Day Of The African Child

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Today the world marks the 31st International Day of the African Child. We commemorate the lives of
the gallant students brutally murdered by the Apartheid regime in Soweto, South Africa on this day
46 years ago for demanding an end to education injustice. At their tender ages, they understood
that the apartheid education system was designed to promote race-based differential development
of societies in the country making it the hotbed of the pervasive socio-economic and political
inequities in their society. The young students resolved to do something about it and paid the
ultimate price!

As we mark the 46th anniversary of their watershed heroism, it is important to keep in mind what
their fight was about – an unjust education system that produces, reproduces, and buttresses socioeconomic and political inequalities. The dream of a truly empowering and transformative education,
for which the young students yielded their lives remains a mirage for most of our children today.

Across many poverty-stricken villages, the ASALs, and informal settlements in Kenya, millions of
children are excluded from school by socio-economic realities that supersede the rhetorically
progressive government policies. Children in the insecurity-prone parts of the country have to make
the painful choice between life out of school and the mortal risk of taking a bandit’s bullet on their
way to or from school. Young girls, who for no fault of their own, have been forced into premature
motherhood, abandoned by family and friends, and blamed by society for their own victimhood,
have to choose between returning to school to build their futures and the immediate survival of
their babies.

Many children are engaged in seemingly insurmountable daily struggles for survival, in pursuit of
education: some cross crocodile-infested rivers while others trudge long distances to and from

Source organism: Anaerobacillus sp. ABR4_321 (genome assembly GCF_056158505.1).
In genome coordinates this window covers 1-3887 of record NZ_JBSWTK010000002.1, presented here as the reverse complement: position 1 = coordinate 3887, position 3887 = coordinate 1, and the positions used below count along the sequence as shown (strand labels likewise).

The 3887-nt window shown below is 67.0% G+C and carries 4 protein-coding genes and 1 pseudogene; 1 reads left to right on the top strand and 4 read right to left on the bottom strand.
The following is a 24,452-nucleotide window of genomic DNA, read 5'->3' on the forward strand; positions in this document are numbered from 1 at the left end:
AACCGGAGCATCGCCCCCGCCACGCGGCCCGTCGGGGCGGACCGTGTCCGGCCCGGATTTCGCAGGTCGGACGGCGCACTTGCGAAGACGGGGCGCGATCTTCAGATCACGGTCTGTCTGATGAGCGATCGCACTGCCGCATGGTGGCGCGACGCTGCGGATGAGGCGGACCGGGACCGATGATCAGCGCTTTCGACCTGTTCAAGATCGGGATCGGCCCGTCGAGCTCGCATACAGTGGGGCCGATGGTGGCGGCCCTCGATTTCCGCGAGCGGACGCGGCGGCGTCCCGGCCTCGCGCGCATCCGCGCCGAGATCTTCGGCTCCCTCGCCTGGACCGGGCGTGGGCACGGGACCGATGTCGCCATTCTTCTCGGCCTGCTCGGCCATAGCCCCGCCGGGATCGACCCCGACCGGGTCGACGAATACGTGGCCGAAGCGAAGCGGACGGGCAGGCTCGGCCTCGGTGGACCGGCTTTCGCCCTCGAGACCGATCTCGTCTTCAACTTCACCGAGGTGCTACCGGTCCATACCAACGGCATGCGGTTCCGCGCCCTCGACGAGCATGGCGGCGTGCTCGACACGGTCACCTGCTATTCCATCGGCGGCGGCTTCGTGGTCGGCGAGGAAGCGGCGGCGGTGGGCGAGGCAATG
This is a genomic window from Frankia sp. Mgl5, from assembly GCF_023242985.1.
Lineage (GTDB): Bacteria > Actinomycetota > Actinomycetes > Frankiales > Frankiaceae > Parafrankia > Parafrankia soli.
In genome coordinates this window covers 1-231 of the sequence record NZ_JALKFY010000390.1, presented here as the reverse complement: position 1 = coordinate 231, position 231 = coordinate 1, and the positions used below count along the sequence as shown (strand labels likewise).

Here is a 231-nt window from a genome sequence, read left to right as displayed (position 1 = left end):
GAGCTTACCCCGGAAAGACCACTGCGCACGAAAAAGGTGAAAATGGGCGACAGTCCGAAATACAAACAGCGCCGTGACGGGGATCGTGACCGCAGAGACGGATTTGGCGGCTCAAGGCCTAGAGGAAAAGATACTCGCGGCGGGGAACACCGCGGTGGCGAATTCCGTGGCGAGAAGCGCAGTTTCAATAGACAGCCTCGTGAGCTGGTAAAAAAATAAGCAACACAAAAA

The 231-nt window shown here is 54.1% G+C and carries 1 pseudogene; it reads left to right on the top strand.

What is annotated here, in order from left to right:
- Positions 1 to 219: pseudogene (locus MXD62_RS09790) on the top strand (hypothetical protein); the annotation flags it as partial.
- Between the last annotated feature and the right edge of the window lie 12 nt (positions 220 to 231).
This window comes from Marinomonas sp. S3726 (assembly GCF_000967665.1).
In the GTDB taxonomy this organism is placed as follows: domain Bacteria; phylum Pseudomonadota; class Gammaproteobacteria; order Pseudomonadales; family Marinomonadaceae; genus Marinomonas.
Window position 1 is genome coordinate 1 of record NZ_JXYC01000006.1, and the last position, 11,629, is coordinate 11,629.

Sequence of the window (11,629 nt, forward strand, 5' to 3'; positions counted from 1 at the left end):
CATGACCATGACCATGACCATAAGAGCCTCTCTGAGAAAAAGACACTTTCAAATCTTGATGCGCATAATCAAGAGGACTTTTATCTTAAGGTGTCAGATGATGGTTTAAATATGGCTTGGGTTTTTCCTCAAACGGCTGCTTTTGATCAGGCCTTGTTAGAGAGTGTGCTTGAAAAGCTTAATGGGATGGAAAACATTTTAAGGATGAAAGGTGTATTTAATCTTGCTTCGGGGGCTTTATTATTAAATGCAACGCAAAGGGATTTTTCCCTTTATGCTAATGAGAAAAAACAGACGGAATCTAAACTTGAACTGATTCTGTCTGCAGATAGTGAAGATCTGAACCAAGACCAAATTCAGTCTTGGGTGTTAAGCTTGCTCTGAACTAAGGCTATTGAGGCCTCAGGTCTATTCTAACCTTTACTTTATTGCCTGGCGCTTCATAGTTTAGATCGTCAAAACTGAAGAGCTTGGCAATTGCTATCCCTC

school, often on empty stomachs, to quench their thirst for knowledge. Yet society is ready to
stigmatize them if they return below-par examination scores. Many children have been conscripted
into criminal gangs and bandit armies, to kill and maim for the benefit of heartless gang masters.
Others have been turned into beggars for hire, enduring the searing vagaries of street life to collect
money for shadowy sleek operators.

Yet the children out of school are not the best poster boys and girls of how incomplete the fight for a
just education that began 46 years ago is. The real struggle is shouldered by children trapped in
schools that use them as hostages to fleece their already impoverished parents while contributing
nothing to improving their prospects in life. Many children are frequently sent home to bring school
fees, teachers’ motivation fees that are unreceipted and not paid to the school’s official bank
account, rims of foolscaps, etc. yet when in school, their teachers rarely attend lessons. And when
they do, they are often unprepared for their lessons.

But many teachers are frustrated. They are frustrated by overly corrupt and dictatorial school heads
who run the public institutions like their private enterprises and for private gain. Even more
frustrating is the fact that often, it is the heads who lead in non-attendance of lessons and blatant
display of impunity. Many owe their positions to nepotism and corruption, and thus consider
themselves untouchable. They treat parents and fellow teachers with the utmost contempt and brag
about bribing their superiors in the education management hierarchy to stay in their nefarious
business.

Teachers have immersed themselves in pursuit of academic papers, often at the expense of teaching
because to them, it is the only pathway outside of corruption and nepotism to career progression.
Consequently, it is not uncommon to find a school with a head of a department who holds a
master’s degree with consistently poor performance in his/her subject. A bigger problem, however,
is the school resourcing policies that favor big schools, generally captured by well-to-do parents, to
the detriment of the smaller schools educating a majority of children, most of whom are from poor households. This has seen a few schools being well-resourced and well-managed, while many others
are just a little better than growth centers.

As we commemorate the unfortunate events that underlie this day, there is an urgent need to
rededicate ourselves to the cause of delivering a just education for all the children in this country.
This means ensuring that all children attend school and benefit from quality education. In practical
terms, it calls for:
• A rethink of the school establishment, resourcing, staffing, and management policies and
practices.
• Transparency and accountability of all actors in the management of the education sector
and for all-inclusive partnerships that enable productive collaboration.
• Opening up schools to public scrutiny to avoid a situation where they become black holes in
which children endure untold suffering to the level of damaging their characters.
• Redoubling the political will to undertake the requisite reform of the school system to
eliminate intrinsic barriers to equity in education.

Emmanuel Manyasa, PhD
Executive Director – Usawa Agenda


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